26 May, 2010

World Ozone day

World Ozone Day is celebrated every year on 16th September since 1995. This Day marks the importance of Ozone layer and its role in the environment. The United nations General Assembly has designated this Day to reflect the adoption of Montreal Protocol on substances that deplete the Ozone layer.

There are numerous activities and programs organized to spread awareness about the global phenomenon of Ozone layer depletion. All member nations of the Montreal protocol take this opportunity to take some concrete steps at their national level in accordance with the aims and objectives of Montreal protocol.

Ozone and its Depletion

The primary source of energy requirements on earth is the Sun. The sunlight reaching Earth contains three main radiations:

* Infrared
* Ultraviolet
* Visible.

Ultraviolet light is an electro-magnetic radiation that has wavelength smaller than that of visible light. Harmful effects of UV (ultra violet rays) include:

    * Direct exposure to ultraviolet radiations cause sunburn, skin cancer and premature ageing of skin.
    * Direct gazing of ultraviolet radiations is hazardous to the eyes, and exposure can cause welder's   flash (photokeratitis or arc eye) and may lead to cataracts, apterygial, and pinguecula formation.
    * Many popular polymers used in consumer products often get degraded with exposure to Ultra-violet radiations. Special UV absorbers should be used to protect them from attack, more so if they are supposed to be used in outdoors.

It is Ozone layer that absorbs 93 % of the harmful, high frequency Ultra-violet radiations. The layer was discovered in 1913 by Charles fabric and Henri Buisson. This layer is mainly located in the lower portions of the Stratosphere.

The thickness of Ozone layer varies across different regions, it is less dense above the equator and this density increases increases while moving towards the poles. The amount also varies with season, as the amount is more in winters as compared to summers. 

Ozone layer depletion: 

The Ozone molecules (O3) can be damaged by free radicals like hydroxyl, chlorine, bromine, and nitric oxide. There are many sources of production of these particles. While, there are many natural sources that automatically produce these radicals, there are certain artificial compounds like chlorofluorocarbons and bromoflurocarbons that have tendencies to damage Ozone molecules. 

These radicals have capacity to rise above the stratosphere and each radical is then free to initiate and catalyze a chain reaction capable of breaking down over 100,000 Ozone molecules.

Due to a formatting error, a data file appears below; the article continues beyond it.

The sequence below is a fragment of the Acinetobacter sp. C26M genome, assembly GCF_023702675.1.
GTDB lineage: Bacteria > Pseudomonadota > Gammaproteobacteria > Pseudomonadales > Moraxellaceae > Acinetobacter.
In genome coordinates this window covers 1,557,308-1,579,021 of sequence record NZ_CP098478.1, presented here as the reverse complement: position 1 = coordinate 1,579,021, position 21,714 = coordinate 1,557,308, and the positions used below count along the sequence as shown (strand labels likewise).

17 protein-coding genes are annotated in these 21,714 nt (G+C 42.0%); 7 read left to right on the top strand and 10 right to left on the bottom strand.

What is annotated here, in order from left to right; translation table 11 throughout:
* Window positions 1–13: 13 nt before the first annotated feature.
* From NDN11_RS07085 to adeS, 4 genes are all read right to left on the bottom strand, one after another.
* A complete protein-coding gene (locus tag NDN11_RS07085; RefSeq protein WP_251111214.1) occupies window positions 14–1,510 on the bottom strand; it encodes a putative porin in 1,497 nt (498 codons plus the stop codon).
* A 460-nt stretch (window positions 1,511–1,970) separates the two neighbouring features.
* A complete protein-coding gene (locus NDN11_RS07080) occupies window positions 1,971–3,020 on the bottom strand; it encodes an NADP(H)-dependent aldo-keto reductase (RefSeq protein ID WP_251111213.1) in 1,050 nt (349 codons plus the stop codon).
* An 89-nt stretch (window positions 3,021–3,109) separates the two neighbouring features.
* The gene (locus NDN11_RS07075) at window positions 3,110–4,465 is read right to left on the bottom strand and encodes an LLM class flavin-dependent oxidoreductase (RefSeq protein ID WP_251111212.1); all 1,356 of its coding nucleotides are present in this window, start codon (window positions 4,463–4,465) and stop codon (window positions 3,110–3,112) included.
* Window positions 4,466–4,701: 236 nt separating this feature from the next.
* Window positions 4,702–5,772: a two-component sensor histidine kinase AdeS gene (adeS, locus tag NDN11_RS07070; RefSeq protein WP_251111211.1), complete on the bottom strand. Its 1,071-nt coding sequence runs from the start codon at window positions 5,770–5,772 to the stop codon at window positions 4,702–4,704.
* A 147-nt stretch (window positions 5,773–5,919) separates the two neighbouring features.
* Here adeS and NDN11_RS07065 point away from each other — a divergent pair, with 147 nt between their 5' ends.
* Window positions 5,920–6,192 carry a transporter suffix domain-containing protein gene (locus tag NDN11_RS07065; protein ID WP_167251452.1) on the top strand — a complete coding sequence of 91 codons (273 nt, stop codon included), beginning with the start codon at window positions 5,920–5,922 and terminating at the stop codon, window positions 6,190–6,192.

Unfortunately, with the growing industrialization and commercialization, many products and processes release these radicals in the atmosphere and there number is exponentially increasing. Inspite of this basic chemical knowledge, all modern appliances like refrigerator, fire extinguisher, air conditioners use chloroflurocarbons in them.


    * From 1956 to 1970 the density of the Ozone layer was nearly 280 to 325 doveson which in 1994 got reduced to mere 94 doveson. The density has been on a decline since then.

    * The recent report of the Inter-governmental Panel on Climate Change (IPCC) states that Earth's temperature has increased by 0.74% in the past hundred years. Its effects are disastrous like:

   1. Unexpected increase in the sea level that can submerge low lying regions including UK
   2. The melting of glaciers like Himadri in India, which will first result in floods and then a long lasting drought
   3. Exposure to ultra-violet rays can up the risk of cancers
   4. Unexpected climatic changes   
    * Data from NASA's Earth-observing Aura satellite show that the Ozone hole peaked in size on Sept. 13’2007, reaching a maximum area extent of 9.7 million square miles – just larger than the size of North America.

    * The Antarctic Ozone hole was discovered in 1985 by British scientists Joesph Farman, Brian Gardiner, and Jonathan Shanklin of the British Antarctic Survey.

    * On September 12, 2008, the Antarctic Ozone hole reached its maximum size for the year. The Ozone hole covered about 27 million square kilometers, making it larger than North America, which is about 25 million square kilometers. Though larger than it was in 2007, the 2008 Ozone hole was still smaller than the record set in 2006. 


Ozone layer is vital for mankind. There are many functions that it performs which otherwise would leave disastrous consequences. Unfortunately, over the past few years the Ozone layer has been depleting and human greed for industrialization is a big factor behind it. The consequences are all there for everyone to observe. It’s not too late, and an initiative like World Ozone Day is a novel step towards spreading awareness and taking little steps towards this issue. Some of the basic steps are:

   1. Planting of more trees that can absorb carbon-di-oxide.
   2. Saving energy.
   3. Using eco-friendly products and goods.
   4. Spread more awareness at local levels as these small steps can cumulatively  produce drastic impacts.

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